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Kea Ann Codner: Finding purpose amid the silence

Published:Thursday | September 19, 2019 | 12:00 AMCecelia Campbell-Livingston/Gleaner Writer

Kea Ann Codner could have easily been a statistic of someone who is stuck in bitterness, has an unforgiving spirit, wasting her life with negative emotions but for the grace of God.

Codner, who hails from High Mountain, Bog Walk, St Catherine, had to deal with the bitter disappointment of not growing up with her father.

“Throughout the years, I would struggle with resentment, bitterness, and unforgiveness towards my father. I felt that life would be better if he was playing his role,” Codner said.

In her dark moments, she gave God thanks for her grandparents who spread sunshine in her life.

Growing up in single-parent home had its challenges for Codner, but she gives credit to her mother, Courine Wellington, who did her best. Still, there were days of going to St Catherine High School with bus fare only, but grateful that she never had to go to bed hungry.

Their struggles was her motivation to excel in her studies, and that saw her being placed first in her class for most of her junior years. After leaving sixth form, she matriculated to The University of the West Indies, Mona.

“I never hesitated about getting a tertiary education even though my mother could not afford it. I had a plan to get student’s loan and with my faith in God, I would complete my studies and get a job. While others were hesitant about student loan, I knew there was no other way out for me. I needed to get accepted and stay focused,” she said.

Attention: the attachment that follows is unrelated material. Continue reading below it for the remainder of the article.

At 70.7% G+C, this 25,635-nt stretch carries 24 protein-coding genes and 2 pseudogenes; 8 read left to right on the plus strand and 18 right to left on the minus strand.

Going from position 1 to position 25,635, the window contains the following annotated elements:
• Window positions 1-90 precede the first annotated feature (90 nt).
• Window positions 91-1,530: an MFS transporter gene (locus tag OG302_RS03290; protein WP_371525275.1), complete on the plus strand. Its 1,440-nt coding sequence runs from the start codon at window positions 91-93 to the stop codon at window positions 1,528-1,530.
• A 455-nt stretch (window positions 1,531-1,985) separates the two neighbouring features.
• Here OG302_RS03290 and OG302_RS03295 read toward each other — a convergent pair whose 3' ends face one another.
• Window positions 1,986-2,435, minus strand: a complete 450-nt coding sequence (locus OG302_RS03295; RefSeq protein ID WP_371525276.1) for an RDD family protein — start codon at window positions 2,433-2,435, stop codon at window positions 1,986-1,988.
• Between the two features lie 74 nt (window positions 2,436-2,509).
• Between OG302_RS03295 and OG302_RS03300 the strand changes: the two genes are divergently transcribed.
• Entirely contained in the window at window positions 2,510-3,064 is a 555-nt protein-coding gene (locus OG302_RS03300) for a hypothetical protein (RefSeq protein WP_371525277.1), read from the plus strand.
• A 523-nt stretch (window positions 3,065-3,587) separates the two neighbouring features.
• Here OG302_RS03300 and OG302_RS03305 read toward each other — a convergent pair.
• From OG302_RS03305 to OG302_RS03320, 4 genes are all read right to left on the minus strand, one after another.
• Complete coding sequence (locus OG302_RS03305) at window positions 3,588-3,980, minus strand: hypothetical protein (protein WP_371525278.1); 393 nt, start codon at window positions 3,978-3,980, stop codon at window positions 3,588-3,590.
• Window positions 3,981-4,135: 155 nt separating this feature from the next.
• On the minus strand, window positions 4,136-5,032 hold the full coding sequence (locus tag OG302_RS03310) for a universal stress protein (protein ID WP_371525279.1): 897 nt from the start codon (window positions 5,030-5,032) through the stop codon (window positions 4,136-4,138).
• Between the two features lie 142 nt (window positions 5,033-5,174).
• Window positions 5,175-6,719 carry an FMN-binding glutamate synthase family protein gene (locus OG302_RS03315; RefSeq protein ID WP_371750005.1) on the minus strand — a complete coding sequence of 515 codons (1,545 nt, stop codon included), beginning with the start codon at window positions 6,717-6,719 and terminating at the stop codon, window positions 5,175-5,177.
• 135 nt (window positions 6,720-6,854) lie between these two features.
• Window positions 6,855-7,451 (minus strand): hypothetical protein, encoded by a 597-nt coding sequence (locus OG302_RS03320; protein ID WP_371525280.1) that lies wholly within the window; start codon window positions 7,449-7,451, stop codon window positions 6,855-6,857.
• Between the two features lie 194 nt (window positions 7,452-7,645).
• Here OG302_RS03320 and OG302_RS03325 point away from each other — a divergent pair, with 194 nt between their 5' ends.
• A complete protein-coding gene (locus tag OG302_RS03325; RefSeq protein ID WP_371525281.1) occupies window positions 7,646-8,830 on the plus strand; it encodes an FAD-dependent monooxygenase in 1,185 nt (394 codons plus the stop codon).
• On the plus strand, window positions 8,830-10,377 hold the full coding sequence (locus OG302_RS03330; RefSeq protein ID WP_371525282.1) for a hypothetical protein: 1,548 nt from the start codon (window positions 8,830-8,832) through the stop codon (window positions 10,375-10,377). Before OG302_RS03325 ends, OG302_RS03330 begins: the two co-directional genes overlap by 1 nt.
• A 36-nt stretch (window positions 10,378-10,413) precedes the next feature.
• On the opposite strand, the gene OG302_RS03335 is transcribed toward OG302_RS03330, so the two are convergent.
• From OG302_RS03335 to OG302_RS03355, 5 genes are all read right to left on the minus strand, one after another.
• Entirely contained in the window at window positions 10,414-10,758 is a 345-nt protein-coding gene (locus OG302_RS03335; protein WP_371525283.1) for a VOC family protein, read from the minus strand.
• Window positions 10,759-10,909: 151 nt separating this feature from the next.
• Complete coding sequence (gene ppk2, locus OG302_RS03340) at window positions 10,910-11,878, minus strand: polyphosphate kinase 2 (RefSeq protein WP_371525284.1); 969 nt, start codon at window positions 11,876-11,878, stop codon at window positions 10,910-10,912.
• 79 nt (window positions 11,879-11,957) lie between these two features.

Failed first attempt

Codner hit a bump in the road when she failed her entry test on the first attempt. She didn’t give up, but challenged God to keep His promise.

“He promised that no good thing will He withhold from them that love Him. Upon my second attempt, I was successful,” she said.

After completing university, she had an experience that changed her whole outlook on life. Codner attended a church service in 2011 and the message was about forgiveness. She was so moved, she went home and messaged her father that she forgave him.

“I forgave him and I felt free. I have also learned to accept God’s love for me. I understood who I am and now walking in my true identity. The Bible tells us that when our mother and father forsake us, God will keep us close and God has always been there.”

After university, she had to learn patience in waiting for a job. She is now employed to a top bank and has been there for seven years.

Last year July before her 29th birthday, Codner said she was in her room when she heard a voice say 29. She looked around the room and saw no one. Later on, she knew the meaning when a friend presented her with a book for her 29th birthday.

An inspirational gift

“My friend Claudia Hunter bought me two gifts. One of the gifts was Crystal Daye’s book Living a Royal Realty. Upon reading, I realised the author was in Jamaica and she helps people to birth the stories God has placed on their heart through book coaching. I reached out to her and started the programme of writing my book in three months.”

Fast-track to now and Codner has completed her book, Pretty Girl Believe in Yourself: Finding Purpose Amidst the Silence, available on Amazon. She is now a life coach encouraging young women, and is also a mentor with Flourish Mentorship, where she mentors young girls and provide guidance.

Now looking back, Codner said the rejection was necessary.

“It is through my personal and painful experiences that I wrote this book to motivate young women to fight with faith and to know that they are not mistakes. This book reveals the secrets to be a game-changer. It is a guide to develop faith, tap into your potential and be who you dream to be,” she said.